• 3. Rapid7 Corporate Headquarters 800 Boylston Street, Prudential Tower, 29th Floor, Boston, MA 02199-8095 617.247.1717 www.rapid7.com Pervasiveness Of The Risks The study also showed that businesses were exposed to high severity vulnerabilities from the increased usage of these mobile devices. IT managers could not keep up with the rate of discovery of severe vulnerabilities these devices brought to their corporate network, and lacked a standardized approach to mitigate these risks given the complexity of the mobile ecosystem, consisting of manufacturers, Operating System (OS) providers and carriers. Some key supporting data from the study: • 71 percent of devices in the study contained high severity operating system and application vulnerabilities • A new vulnerability was mapped on average to mobile devices every 1.6 days, which is 4x faster a discovery rate than in 2011 • 38 different OS versions in the study contained high severity vulnerabilities • There would be a 4x drop in the percentage of devices with severe vulnerabilities if the devices were updated to the latest available firmware In today’s BYOD world, companies need to shift from a legacy control-­oriented approach to a risk management-­oriented approach. As mobile device usage grows, the security risk to company data from these devices also increases. Application and operating system vulnerabilities on mobile devices are already being exploited to compromise security models that protect company data, and sensitive data is at risk of being leaked off the device and company servers are at risk of being attacked by mobile devices already authenticated to access company resources. One of the most severe examples of a mobile device vulnerability was DroidDream, which was packaged inside seemingly legitimate applications available on the Android Marketplace. In 2011, more than 250,000 devices were affected by DroidDream, and it worked by gaining root access to Google Android mobile devices in order to access unique identification information for the phone. Once compromised, a DroidDream infected phone could also download additional malicious programs without the user’s knowledge as well as open the phone up to control by others. Another significant example was a vulnerability discovered in second half 2010, with the Apple iOS PDF reader. Within the reader, a security hole could be exploited by a malformed PDF, allowing an external party to take control of the device.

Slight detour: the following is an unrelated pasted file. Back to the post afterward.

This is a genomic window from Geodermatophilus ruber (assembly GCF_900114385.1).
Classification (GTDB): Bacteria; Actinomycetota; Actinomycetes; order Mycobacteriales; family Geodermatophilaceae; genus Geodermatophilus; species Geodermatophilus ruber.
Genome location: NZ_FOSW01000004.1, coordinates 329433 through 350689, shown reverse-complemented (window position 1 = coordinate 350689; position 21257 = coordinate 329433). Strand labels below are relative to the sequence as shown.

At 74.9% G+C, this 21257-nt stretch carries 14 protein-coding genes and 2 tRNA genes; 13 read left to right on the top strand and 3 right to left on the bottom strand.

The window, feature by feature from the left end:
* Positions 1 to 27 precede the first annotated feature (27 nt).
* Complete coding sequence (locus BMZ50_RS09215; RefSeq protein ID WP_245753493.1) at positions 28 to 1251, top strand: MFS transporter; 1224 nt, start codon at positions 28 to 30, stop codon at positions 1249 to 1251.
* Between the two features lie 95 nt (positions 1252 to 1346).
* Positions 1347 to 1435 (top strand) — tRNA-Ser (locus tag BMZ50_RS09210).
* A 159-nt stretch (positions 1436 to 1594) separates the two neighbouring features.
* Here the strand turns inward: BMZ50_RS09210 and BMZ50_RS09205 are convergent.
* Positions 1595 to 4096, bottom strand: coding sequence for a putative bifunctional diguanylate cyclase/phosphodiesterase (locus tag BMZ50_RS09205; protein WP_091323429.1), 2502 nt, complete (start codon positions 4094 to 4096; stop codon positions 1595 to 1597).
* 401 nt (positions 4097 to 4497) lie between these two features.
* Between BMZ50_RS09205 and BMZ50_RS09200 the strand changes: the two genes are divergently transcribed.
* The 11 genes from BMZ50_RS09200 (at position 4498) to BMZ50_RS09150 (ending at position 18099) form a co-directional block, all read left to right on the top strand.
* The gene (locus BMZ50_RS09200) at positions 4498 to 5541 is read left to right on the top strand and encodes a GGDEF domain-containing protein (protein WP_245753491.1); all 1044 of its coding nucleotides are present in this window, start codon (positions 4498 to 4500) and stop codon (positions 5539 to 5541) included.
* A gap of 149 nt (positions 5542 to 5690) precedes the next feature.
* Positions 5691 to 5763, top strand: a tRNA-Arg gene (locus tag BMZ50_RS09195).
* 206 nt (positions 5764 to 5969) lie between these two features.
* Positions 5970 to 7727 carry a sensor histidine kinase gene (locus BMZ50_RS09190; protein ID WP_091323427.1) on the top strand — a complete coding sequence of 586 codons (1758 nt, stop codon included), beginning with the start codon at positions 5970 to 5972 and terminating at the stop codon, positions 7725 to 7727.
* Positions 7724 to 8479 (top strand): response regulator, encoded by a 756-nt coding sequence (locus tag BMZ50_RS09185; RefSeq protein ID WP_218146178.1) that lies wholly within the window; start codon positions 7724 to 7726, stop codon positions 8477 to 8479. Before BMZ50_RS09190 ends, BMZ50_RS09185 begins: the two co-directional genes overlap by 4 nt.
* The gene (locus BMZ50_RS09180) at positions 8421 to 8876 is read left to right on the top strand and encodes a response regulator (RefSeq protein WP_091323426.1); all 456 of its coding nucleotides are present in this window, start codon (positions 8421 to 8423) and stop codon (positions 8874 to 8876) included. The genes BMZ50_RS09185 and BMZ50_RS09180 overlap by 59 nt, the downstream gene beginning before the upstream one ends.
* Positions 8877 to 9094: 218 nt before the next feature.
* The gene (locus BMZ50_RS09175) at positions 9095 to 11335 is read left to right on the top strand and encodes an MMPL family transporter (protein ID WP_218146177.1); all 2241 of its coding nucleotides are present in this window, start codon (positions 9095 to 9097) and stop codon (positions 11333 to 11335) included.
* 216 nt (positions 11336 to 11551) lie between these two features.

• 4. Rapid7 Corporate Headquarters 800 Boylston Street, Prudential Tower, 29th Floor, Boston, MA 02199-8095 617.247.1717 www.rapid7.com Mitigating The Risks As vulnerabilities increase in frequency and severity, there is a natural inclination within IT to establish rigid rules and policies for device usage around data encryption, secure email and mobile browsing so that no data leakage can occur. Unfortunately, this is not feasible with the BYOD phenomenon. Given that these devices are personally owned, employees download non-­ validated applications onto the device, and connect frequently via unsecured networks. Corporate data is also frequently stored on the device, and in many cases the OS itself enhances security risk. All these create security risks that require a fundamentally new way for organizations to approach mobile device security. In today’s BYOD world, companies need to shift from a legacy control-­oriented approach to a risk management-­oriented approach. Employees should be given the freedom to utilize the device of their choice, but at the same time, share the responsibility to ensure corporate data is secure. It is with this in mind that we recommend IT implement the following three steps for an effective mobile security approach within their companies: 1. Establish full visibility for all devices and users connecting to the company network. Understanding the pervasiveness of mobile devices and mobile device diversity within the organization is a key first step for an effective mobile security approach. For mobile devices, this information has to be very specific including name, model, manufacturer, operating system type and version so each device can be accurately assessed for the risk it presents to the organization. 2. Continuously monitor and assess the vulnerability risk of each device. Mobile vulnerabilities are growing at a rapid rate. 2012 has already seen 4x the number of vulnerabilities when compared to 2011. There is a corresponding growth in exploits for these vulnerabilities, jeopardizing sensitive data on mobile devices. By continuously monitoring and assessing each device for new or known vulnerabilities, it is possible to proactively identify devices susceptible to security risks. 3. Focus on actions that mitigate vulnerability risk. IT should start with defining mobile access policies for employee devices. Policies can be based on a wide variety of criteria, including specific device attributes, vulnerability exposure, and employee profile. An effective mobile security approach relies on policies that are easy and straightforward to communicate and follow. IT should start with defining mobile access policies for employee devices. One of the simplest ways to mitigate risk from mobile device usage is to ensure each device has the latest available version of firmware. This eliminates known security holes but typically isn’t completed in a timely fashion, or at all. An effective mobile security approach incorporates regular communication to employees of how to update their devices with simple, easy to follow steps. Coupling this with access controls to limit how long employee devices with outdated firmware are allowed to connect to company data is a powerful step in mitigating risk to company data from mobile devices. Conclusion The data from the study confirmed that companies are exposed to severe vulnerability risk from mobile devices being used for work, and highlighted that IT managers are facing significant challenges identifying and addressing the increased number of risks. Historical approaches focused on control are no longer relevant, and IT needs to instead utilize a mobile security approach that starts with the three‐step process outlined in this paper. With this new approach, IT can effectively mitigate the security risks arising from mobile device usage at their organization, while employees can have the freedom to utilize the device of their choice.